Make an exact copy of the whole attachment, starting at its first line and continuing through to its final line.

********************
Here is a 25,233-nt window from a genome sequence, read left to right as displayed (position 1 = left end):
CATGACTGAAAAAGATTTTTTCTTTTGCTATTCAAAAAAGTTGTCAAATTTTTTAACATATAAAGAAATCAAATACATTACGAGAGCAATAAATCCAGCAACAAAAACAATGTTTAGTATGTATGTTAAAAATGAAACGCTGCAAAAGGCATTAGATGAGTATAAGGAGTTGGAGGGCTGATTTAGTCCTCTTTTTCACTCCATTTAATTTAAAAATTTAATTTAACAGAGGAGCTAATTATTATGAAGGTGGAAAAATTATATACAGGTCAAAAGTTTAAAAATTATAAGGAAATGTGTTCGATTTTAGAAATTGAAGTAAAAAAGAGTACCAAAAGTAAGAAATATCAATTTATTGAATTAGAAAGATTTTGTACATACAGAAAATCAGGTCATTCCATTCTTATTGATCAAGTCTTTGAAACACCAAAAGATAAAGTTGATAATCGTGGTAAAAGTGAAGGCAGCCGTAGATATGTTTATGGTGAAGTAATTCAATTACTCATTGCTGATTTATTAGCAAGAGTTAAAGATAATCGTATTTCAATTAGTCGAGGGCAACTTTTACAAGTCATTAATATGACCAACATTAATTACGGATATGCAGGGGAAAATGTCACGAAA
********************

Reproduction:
Here is a 25,233-nt window from a genome sequence, read left to right as displayed (position 1 = left end):
CATGACTGAAAAAGATTTTTTCTTTTGCTATTCAAAAAAGTTGTCAAATTTTTTAACATATAAAGAAATCAAATACATTACGAGAGCAATAAATCCAGCAACAAAAACAATGTTTAGTATGTATGTTAAAAATGAAACGCTGCAAAAGGCATTAGATGAGTATAAGGAGTTGGAGGGCTGATTTAGTCCTCTTTTTCACTCCATTTAATTTAAAAATTTAATTTAACAGAGGAGCTAATTATTATGAAGGTGGAAAAATTATATACAGGTCAAAAGTTTAAAAATTATAAGGAAATGTGTTCGATTTTAGAAATTGAAGTAAAAAAGAGTACCAAAAGTAAGAAATATCAATTTATTGAATTAGAAAGATTTTGTACATACAGAAAATCAGGTCATTCCATTCTTATTGATCAAGTCTTTGAAACACCAAAAGATAAAGTTGATAATCGTGGTAAAAGTGAAGGCAGCCGTAGATATGTTTATGGTGAAGTAATTCAATTACTCATTGCTGATTTATTAGCAAGAGTTAAAGATAATCGTATTTCAATTAGTCGAGGGCAACTTTTACAAGTCATTAATATGACCAACATTAATTACGGATATGCAGGGGAAAATGTCACGAAA